Ask any photographer for a basic composition advice and they’ll tell you to use the …
Rule Of Thirds, Bro.
Rule of Thirds?
Rule of Thirds.
The Rule of Thirds. What does it mean? Where does it come from? Is it really a rule at all?
The Rule of Thirds is one of the most widely known and fundamental ideas in composition. While it’s often thought of as basic composition, understanding the principles behind it means knowing when to use it and when to break it.
Creating visual flow
If you haven’t heard of the Rule of Thirds here’s the 10 second version. Divide your frame up into a tic-tac-toe board, then place the important elements of your composition along those thirds. Either horizontally, vertically, or on the intersection points. It’s a simple way to start making effective compositions, but what’s the real reason that it works? Well, the Rule of Thirds effectively accomplishes two main things. First, it allows you to unambiguously direct attention in your photos, creating visual flow. Start here, flow here. Start here, flow here. Start here, flow here. If your subjects were more centred your eye wouldn’t know which way to travel.
what the most interesting and important part of a scene
Secondly, and possibly more importantly, the Rule of Thirds lets you tell people what the most interesting and important part of a scene is. This is why landscape photos often put the horizon on the top third, because it’s saying “This photo is about the landscape, so I’m giving it most of the weight of the photo.” The sky, while it may be beautiful, is less important to understanding this specific place than the landscape itself is; so the sky only gets a third of the weight of the photo. You’ll see this over and over and over in landscape photography.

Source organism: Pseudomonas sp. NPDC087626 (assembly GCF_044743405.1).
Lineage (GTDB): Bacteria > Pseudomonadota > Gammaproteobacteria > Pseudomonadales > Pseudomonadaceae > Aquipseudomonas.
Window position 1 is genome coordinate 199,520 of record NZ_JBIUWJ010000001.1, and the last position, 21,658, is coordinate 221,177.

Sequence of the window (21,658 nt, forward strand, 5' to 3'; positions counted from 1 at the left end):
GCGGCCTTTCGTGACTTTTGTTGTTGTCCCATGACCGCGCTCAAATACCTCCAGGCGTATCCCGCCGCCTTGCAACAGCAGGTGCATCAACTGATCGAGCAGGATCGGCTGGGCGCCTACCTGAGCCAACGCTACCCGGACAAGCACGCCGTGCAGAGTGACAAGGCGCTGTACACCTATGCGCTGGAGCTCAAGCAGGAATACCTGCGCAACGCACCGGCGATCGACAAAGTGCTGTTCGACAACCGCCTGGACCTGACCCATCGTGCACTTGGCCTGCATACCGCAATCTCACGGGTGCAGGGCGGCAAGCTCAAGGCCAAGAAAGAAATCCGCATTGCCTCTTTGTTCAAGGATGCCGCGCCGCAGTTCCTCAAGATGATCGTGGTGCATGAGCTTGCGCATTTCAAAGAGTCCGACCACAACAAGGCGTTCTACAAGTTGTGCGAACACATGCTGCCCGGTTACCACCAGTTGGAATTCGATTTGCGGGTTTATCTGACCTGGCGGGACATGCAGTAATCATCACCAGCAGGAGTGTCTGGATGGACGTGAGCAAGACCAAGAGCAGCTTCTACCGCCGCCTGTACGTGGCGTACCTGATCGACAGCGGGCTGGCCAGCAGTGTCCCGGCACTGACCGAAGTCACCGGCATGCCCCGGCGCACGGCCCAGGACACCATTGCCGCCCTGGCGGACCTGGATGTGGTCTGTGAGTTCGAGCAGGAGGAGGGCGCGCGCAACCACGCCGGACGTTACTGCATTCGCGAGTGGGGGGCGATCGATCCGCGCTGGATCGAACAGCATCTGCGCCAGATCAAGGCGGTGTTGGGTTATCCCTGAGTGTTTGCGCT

Yeah, but Bro, what if to me the sky is the most interesting and important part of the scene?
Whats the most interesting thing?
Aha! Well, this is where things get really cool; and where you realized that the Rule of Thirds actually has very little to do with thirds at all and lots more to do with what you find interesting. Say you do have a spectacular sky and a bland landscape, then you should give the sky most of the weight in your photo. That’s you saying “Look at this!” The more interesting you think something is, the more weight you should give it in your images. Even to the point where the sky or the landscape might become a teeny sliver in the photo. If you have two things of equal importance in your photo, then give them equal weight. This is why reflection shots work so well when the horizon is smack bang in the middle of the frame. The Rule of Thirds is not about actual numbers, but rather about balancing the proportion of interesting elements in your frame. Once you’ve realized that then your compositions will begin to show the world in the way that you see it.
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